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Author Topic: AML/KYC Explained  (Read 201200 times)
iamTom123
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December 09, 2016, 02:48:58 PM
 #61

Reading the main post, I realized that here in my country many financial institutions are now implementing the same procedures. Even small pawnshops here have their own Know Your Pawner which is the same as KYC. I think this really has something to do with money laundering issues especially connected with drugs and terrorism, among many other factors.
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December 16, 2016, 08:56:26 PM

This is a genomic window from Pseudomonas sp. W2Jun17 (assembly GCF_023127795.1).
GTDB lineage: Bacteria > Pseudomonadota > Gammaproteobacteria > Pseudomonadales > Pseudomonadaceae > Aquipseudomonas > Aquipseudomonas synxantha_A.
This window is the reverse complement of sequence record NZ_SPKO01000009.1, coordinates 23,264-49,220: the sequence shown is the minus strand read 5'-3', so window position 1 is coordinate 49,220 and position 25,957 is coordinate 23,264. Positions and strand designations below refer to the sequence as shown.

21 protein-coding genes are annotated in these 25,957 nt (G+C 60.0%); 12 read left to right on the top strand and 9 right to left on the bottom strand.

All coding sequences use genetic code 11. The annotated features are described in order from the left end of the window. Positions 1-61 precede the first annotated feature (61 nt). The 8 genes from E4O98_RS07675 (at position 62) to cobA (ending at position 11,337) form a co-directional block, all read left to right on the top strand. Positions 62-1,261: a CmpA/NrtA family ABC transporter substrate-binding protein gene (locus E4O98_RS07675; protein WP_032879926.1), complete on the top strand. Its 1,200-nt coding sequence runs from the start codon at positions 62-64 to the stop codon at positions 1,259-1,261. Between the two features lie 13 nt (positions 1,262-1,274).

#62

 What a contentious issue everyone!  And glad that there are so many interested bodies in learning more about protecting one's privacy and freedom of choice. 

   As mentioned by many other folks, the larger issue at hand is the freedom of choice to do what one wants with their employment earnings.  You can invest in almost anything in today's day and age, and try and earn a profit on it, including Tickle Me Elmo's Dolls, Barbie Dolls, and even Postage Stamps, Hockey Cards, or whatever you want.  The main idea is that you get to choose what you want to buy and collect without having people breathing down your neck about your own particular purchasing styles.

The problem with Crypto is that it got a bad rep early on by people who abused the system, but this also happens in the regular commercial banking industry, where big banks are continuously being caught in white-collar crime and fraud activities, so the issue is really a moot point.
 

Have you heard about Alcurex exchange?